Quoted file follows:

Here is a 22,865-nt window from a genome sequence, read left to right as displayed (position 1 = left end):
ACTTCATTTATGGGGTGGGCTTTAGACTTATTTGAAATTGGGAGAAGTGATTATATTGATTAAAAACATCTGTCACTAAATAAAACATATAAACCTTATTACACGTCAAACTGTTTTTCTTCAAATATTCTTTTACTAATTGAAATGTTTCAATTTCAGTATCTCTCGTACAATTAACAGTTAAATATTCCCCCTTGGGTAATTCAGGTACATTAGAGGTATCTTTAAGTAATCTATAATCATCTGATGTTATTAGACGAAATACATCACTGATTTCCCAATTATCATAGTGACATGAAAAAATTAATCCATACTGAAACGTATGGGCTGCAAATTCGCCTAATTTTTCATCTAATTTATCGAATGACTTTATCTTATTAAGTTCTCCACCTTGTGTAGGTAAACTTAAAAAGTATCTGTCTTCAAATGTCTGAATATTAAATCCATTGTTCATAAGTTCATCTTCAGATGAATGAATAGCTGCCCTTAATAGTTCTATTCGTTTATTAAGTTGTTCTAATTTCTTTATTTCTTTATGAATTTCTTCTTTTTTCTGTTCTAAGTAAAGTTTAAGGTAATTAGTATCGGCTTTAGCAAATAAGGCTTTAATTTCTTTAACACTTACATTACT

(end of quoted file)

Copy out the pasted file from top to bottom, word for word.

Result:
Here is a 22,865-nt window from a genome sequence, read left to right as displayed (position 1 = left end):
ACTTCATTTATGGGGTGGGCTTTAGACTTATTTGAAATTGGGAGAAGTGATTATATTGATTAAAAACATCTGTCACTAAATAAAACATATAAACCTTATTACACGTCAAACTGTTTTTCTTCAAATATTCTTTTACTAATTGAAATGTTTCAATTTCAGTATCTCTCGTACAATTAACAGTTAAATATTCCCCCTTGGGTAATTCAGGTACATTAGAGGTATCTTTAAGTAATCTATAATCATCTGATGTTATTAGACGAAATACATCACTGATTTCCCAATTATCATAGTGACATGAAAAAATTAATCCATACTGAAACGTATGGGCTGCAAATTCGCCTAATTTTTCATCTAATTTATCGAATGACTTTATCTTATTAAGTTCTCCACCTTGTGTAGGTAAACTTAAAAAGTATCTGTCTTCAAATGTCTGAATATTAAATCCATTGTTCATAAGTTCATCTTCAGATGAATGAATAGCTGCCCTTAATAGTTCTATTCGTTTATTAAGTTGTTCTAATTTCTTTATTTCTTTATGAATTTCTTCTTTTTTCTGTTCTAAGTAAAGTTTAAGGTAATTAGTATCGGCTTTAGCAAATAAGGCTTTAATTTCTTTAACACTTACATTACT